We reached out to Leander ISD Superintendent Dr. Bruce Gearing and asked about his district’s response to COVID-19.
AF: Tell us about any unique student projects or activities that have been happening in response to campuses closing and students learning remotely.
BG: I’m really proud of how our school communities have persevered in spite of these tremendous challenges. Our students are incredibly resilient and have really embraced the independence and opportunity that comes with this situation. Here’s an example: Mirroring much of our local television media, the Cedar Park HS broadcast students are continuing to produce the “Wolfcast” daily newscast. Creating, editing, and anchoring content remotely, these intrepid students continue to exemplify hard work and commitment to their community.
AF: How have you overcome some challenges in the new way of educating students during these last several weeks of instruction?
BG: Distance learning is different for every student and every family. Some students don’t have the benefit of technology, connectivity or parents working from home to help them continue to learn.
Our teachers have done a great job reconnecting with students and engaging with them so that they are ready to learn. It all starts there. We are fortunate to have a Board of Trustees that takes decisive action, including adopting the recommendation to alter our academic assessments to pass or incomplete instead of regular grades. This decision was based on what’s best for both teachers and students, as we know that no two home environments are the same. Our staff and administrative teams distill the essential concepts and content. Teachers work with students and families to make sure they are learning according to their schedules, following up to support and encourage.
In the span of a week, LISD staff distributed more than 5,000 Chromebook laptops to elementary school students in need so that distance learning could flourish. This is on top of the more than 18,000 devices on loan to middle and high school students throughout the district.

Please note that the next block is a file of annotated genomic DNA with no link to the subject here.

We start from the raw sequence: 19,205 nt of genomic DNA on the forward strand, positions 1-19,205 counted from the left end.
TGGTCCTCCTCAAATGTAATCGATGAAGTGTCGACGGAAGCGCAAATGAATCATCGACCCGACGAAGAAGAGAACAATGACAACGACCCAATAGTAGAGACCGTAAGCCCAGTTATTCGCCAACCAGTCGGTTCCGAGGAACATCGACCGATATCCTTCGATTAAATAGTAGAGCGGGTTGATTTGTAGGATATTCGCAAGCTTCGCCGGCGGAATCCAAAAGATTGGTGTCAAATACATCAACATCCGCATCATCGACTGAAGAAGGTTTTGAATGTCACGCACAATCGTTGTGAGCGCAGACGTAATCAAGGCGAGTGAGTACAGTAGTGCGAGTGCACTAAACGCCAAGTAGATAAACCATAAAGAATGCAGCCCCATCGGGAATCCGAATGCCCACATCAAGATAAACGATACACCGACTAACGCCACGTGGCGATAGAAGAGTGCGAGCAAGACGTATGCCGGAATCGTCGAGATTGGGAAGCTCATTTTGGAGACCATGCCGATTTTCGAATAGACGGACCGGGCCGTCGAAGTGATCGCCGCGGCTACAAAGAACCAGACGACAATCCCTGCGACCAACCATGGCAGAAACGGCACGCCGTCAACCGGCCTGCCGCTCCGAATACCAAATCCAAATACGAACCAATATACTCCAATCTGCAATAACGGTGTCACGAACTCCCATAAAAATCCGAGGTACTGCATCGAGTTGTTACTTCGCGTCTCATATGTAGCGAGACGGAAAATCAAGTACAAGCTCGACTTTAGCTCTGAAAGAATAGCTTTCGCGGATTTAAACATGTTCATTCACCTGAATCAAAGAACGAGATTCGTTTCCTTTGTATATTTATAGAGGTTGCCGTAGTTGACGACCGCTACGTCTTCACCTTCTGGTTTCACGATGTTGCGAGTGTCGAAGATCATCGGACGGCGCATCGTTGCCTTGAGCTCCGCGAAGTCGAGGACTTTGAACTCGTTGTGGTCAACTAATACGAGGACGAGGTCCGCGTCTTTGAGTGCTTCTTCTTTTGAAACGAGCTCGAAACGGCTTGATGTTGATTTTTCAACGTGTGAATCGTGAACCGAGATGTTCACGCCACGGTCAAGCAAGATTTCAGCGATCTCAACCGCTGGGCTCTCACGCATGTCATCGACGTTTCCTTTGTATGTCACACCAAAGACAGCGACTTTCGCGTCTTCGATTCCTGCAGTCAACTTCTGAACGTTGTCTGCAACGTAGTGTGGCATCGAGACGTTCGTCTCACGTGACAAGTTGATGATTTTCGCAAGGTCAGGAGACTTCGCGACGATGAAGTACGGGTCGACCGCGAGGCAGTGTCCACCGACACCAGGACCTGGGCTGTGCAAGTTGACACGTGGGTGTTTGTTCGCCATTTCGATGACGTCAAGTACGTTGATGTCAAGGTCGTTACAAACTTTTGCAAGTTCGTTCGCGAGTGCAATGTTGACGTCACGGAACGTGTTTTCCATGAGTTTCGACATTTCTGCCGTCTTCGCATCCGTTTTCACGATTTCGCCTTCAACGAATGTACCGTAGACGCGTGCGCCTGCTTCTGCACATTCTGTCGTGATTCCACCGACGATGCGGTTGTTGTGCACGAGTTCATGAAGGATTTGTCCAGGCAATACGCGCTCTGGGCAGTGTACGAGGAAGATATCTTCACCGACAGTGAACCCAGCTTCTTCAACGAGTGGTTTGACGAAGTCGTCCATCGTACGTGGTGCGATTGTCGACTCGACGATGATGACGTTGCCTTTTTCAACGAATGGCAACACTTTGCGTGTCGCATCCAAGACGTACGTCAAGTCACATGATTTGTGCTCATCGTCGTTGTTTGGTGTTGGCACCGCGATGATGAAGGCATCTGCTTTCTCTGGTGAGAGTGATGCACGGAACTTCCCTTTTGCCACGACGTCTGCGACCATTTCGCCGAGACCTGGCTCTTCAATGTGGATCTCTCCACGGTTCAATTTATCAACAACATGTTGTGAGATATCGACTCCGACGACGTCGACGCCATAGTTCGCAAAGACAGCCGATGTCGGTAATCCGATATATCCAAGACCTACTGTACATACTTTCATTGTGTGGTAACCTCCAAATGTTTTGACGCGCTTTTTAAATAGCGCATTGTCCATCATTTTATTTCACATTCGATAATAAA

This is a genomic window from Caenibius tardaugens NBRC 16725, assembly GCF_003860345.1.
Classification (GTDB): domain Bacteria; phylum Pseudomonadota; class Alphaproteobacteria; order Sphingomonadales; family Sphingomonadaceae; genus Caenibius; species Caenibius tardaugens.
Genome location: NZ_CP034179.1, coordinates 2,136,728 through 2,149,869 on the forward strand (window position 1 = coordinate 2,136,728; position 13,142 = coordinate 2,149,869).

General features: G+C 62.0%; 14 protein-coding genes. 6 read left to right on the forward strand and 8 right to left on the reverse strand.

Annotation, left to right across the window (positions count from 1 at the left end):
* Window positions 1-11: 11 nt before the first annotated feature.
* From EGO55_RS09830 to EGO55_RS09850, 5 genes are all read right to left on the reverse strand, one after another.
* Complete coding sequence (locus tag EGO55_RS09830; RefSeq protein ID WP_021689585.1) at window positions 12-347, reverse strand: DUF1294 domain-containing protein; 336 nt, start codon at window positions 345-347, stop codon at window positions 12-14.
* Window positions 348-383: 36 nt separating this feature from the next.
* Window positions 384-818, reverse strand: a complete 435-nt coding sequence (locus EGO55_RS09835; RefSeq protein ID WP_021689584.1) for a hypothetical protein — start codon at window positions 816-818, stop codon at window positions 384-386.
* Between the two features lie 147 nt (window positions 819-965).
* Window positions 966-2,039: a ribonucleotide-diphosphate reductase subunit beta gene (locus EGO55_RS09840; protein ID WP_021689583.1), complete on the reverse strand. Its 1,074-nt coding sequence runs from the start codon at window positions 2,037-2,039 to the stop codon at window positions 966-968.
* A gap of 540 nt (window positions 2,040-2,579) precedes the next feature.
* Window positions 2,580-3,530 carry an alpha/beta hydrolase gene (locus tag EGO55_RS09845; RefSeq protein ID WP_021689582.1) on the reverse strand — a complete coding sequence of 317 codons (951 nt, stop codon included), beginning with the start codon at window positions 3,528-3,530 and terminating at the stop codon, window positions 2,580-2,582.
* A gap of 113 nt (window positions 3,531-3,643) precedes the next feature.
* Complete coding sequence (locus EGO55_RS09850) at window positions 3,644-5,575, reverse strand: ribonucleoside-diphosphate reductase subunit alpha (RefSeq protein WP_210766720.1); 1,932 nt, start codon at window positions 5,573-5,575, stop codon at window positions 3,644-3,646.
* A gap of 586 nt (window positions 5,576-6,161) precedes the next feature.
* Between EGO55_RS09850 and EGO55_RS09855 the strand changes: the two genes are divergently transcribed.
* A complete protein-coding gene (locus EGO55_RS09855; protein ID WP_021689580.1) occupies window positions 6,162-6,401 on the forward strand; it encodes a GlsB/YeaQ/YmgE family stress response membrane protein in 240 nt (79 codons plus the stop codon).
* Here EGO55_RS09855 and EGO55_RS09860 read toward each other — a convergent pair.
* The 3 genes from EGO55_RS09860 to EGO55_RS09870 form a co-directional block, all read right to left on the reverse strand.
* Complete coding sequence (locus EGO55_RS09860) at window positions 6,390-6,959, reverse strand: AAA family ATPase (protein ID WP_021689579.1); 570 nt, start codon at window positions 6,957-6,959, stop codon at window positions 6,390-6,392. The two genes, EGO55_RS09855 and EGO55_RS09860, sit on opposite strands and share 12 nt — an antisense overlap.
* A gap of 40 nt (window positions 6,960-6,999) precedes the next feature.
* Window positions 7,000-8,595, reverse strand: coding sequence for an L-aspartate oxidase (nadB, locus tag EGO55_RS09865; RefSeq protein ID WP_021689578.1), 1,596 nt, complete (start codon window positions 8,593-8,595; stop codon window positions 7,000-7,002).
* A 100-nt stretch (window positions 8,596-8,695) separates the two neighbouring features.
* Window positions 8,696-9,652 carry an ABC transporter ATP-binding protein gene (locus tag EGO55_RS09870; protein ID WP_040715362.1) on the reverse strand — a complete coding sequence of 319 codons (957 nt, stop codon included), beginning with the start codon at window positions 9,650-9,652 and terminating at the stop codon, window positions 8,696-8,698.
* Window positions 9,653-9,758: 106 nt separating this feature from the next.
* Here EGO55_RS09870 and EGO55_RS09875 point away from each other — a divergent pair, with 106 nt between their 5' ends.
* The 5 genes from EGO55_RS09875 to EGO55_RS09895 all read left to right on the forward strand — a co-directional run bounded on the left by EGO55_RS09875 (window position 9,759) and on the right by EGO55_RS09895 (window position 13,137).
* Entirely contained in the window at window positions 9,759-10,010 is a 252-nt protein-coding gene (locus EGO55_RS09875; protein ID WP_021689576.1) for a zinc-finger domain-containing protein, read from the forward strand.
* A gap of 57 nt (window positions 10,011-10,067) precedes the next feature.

AF: How can families support their children with remote learning?
BG: It’s crucial that families work together to support one another during these challenging times. Allowing freedom to step away from studies from time to time, fostering a supportive environment and taking time to connect with each other is so important to the mental health, and well-being of a young person. We have a great resource for families to help guide them through the distance learning by way of our remote parent learning hub and we encourage anyone who is struggling to reach out to their counselors or teachers. We’re all in this together and help is out there for anyone who needs it at any time.
AF: What are your hopes for the 2020-2021 school year?
BG: I expect things will look different in August than any August we’ve had so far. I think we have a real opportunity here to do things a little differently, and it’s an opportunity that we’ve been thinking about even before this change happened. So, this can serve as a catalyst for pushing us a little further down that line of making sure that students are mastering the standards and getting the skills they need to be successful and happy in life. We will be working hard over the next few months and into the summer to make sure that when we come back that students are presented with the best educational situation possible. We’ll continue to make those plans and consult families, students, and faculty in making these decisions.
It may well be a hybrid learning model, with some students learning in our buildings and some parents choosing for them to learn at home. So, we are going to be prepared for either or both eventualities. We have to make sure that we’re learning from the experiences we have now and that we’re being as rigorous as possible as we go forward.